World Water Day – today!

Some more alert people than myself noted that today is World Water Day, and posted a picture in relation to it. Heck, I thought I can do that too, and so I found this one. It was taken at a trip to southern Mauritania where I was an election observer in spring 2007.

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Southern Mauritania is one large bit of very picturesque desert with the occasional oasis and palm grove thrown in. Every day, we drove for hours around the desert, indeed off the beaten track with nothing to guide us than the local knowledge of our driver and interpreter. We would inevitably end up at the right place, and on the way come across small settlements of mud houses and tents. The people living in these settlements definitely had to face a daily struggle to get water, food and education for their children. However, there was no indication of  crass poverty, just of very simple lives. The elections brought people out in droves, but the elected president and government were finally swept away in a coup a few years later.

One day, we drove past a palm grove. As we had been sitting in the jeep for more than four hours, we all opted to get out and walk about a bit, and I walked over to the grove. I had never been so close to an assembly of low-growing palms, and was quite surprised how hard and sharp their leaves are. After a short trot around the grove, I walked back to the car. In the meantime, a local Mauritanian had showed up, whose job was clearly to guard the well. I hadn’t even spotted it at first, but there it was – a car tire in the ground marked the spot. When hovering above the tire, one could faintly see the shimmering ground water. This picture shows our interpreter taking a big gulp of water in this otherwise fairly dry area. Desertification is obviously a huge problem worldwide, and with climate change advancing, it will be even more so in this region, which is adjacent to the Sahel area.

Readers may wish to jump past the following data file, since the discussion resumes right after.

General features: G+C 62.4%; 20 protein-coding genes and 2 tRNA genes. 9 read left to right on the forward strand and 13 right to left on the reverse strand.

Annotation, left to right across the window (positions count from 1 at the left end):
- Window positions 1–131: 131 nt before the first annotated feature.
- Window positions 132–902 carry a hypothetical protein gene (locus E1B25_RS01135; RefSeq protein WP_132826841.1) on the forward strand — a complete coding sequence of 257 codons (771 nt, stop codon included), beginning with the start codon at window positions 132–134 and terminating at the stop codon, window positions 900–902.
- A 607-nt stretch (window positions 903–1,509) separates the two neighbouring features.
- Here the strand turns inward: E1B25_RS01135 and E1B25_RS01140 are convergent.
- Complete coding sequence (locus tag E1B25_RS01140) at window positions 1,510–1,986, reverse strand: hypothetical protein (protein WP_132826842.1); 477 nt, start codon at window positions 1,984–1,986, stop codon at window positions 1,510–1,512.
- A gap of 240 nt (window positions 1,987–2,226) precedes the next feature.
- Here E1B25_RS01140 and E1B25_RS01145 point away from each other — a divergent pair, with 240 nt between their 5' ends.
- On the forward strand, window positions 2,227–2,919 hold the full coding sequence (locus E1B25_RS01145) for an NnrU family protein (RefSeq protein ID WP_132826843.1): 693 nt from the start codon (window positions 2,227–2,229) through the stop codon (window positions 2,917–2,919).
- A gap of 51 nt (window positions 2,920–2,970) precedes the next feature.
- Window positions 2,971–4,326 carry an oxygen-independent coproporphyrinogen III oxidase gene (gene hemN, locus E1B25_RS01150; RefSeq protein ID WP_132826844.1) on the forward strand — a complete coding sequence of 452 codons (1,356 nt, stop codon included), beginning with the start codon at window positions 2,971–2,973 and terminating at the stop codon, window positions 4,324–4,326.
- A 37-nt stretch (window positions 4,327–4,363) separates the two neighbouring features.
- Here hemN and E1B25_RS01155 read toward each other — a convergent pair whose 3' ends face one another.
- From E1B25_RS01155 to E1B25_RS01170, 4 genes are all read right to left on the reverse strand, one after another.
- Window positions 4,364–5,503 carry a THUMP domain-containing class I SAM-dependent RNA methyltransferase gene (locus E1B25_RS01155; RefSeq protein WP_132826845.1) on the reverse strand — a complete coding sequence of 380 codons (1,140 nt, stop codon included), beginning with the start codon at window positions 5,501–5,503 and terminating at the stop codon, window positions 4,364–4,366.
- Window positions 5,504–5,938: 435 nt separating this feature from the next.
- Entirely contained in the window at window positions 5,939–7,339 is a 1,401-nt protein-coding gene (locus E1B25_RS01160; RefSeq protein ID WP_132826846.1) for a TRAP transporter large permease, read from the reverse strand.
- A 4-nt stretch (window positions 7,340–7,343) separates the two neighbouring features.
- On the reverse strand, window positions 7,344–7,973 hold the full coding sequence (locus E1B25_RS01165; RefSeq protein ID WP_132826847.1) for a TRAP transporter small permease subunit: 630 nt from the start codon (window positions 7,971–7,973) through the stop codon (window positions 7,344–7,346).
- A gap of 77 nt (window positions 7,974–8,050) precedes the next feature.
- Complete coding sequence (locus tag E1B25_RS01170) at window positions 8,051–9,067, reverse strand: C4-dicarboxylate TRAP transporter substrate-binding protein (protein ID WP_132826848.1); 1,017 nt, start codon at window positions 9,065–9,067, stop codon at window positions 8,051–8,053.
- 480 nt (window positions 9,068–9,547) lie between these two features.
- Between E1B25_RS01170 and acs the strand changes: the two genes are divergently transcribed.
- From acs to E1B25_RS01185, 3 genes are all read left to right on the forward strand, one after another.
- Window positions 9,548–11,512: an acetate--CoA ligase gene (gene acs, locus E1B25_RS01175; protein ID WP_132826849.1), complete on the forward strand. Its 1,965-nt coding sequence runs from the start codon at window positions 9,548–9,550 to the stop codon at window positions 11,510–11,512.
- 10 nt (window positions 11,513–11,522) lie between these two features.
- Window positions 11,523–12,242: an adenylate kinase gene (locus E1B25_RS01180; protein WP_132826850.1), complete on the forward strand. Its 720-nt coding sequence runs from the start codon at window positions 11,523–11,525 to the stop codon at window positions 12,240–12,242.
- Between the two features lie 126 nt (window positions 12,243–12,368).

Thus: SAVE WATER WHERE YOU CAN AND WHEREVER YOU ARE!! In Southern California, thoughtful restaurants have little table-tents that remind their guests that saving water is in everyone’s interest and for everyone’s benefit. If it can be done in California, it can be done everywhere.

Support www.charitywater.org or some other charity or NGO that helps people get access to clean and sustainable water sources.

The infrequent blogger

When it rains, it pours. That’s sort of my approach to keeping a blog – two months nothing, then two entries back to back. But then, my approach to media – as a guy working in that field – is to only say something if you have something to say.

What did I want to say? Ah yes, about that blog-writing. I never kept a diary, not even as a child. Mainly because I didn’t find much worthy to preserve for future readers, but also because I was just doing too much to write it all down. Or perhaps I was just plain lazy. Yes, that’s what it was.

So if you, dear reader, are now finding these notes, keep in mind that they were scribbled down on a minute keyboard by someone who had only ever had the habit of writing down his thoughts in an illegible handwriting on the flimsy paper napkins that came with his beer. And to then throw them away.

Since I have found out that I will spend some time in Istanbul courtesy Turkish Airlines (I remember having had that pleasure not so long ago already; what IS it with their timekeeping?), I thought I might write something about Turkey. Right after Tajikistan, world-wise that I am.

Now, I have never seen anything else of Turkey than Istanbul and, a long time ago, some stretch of beach down at Antalya. Which I regret, very much. Not the beach, but not to have seen more. In any case, Istanbul is a wonderful city. I hardly ever go there anymore out of my own free will, because I don’t have to. For some odd reason I regularly end up there for business. Generally, I am passing through, and I don’t always leave the terminal, but when I do, I enjoy it. Sadly, it always seems to be in winter or early spring.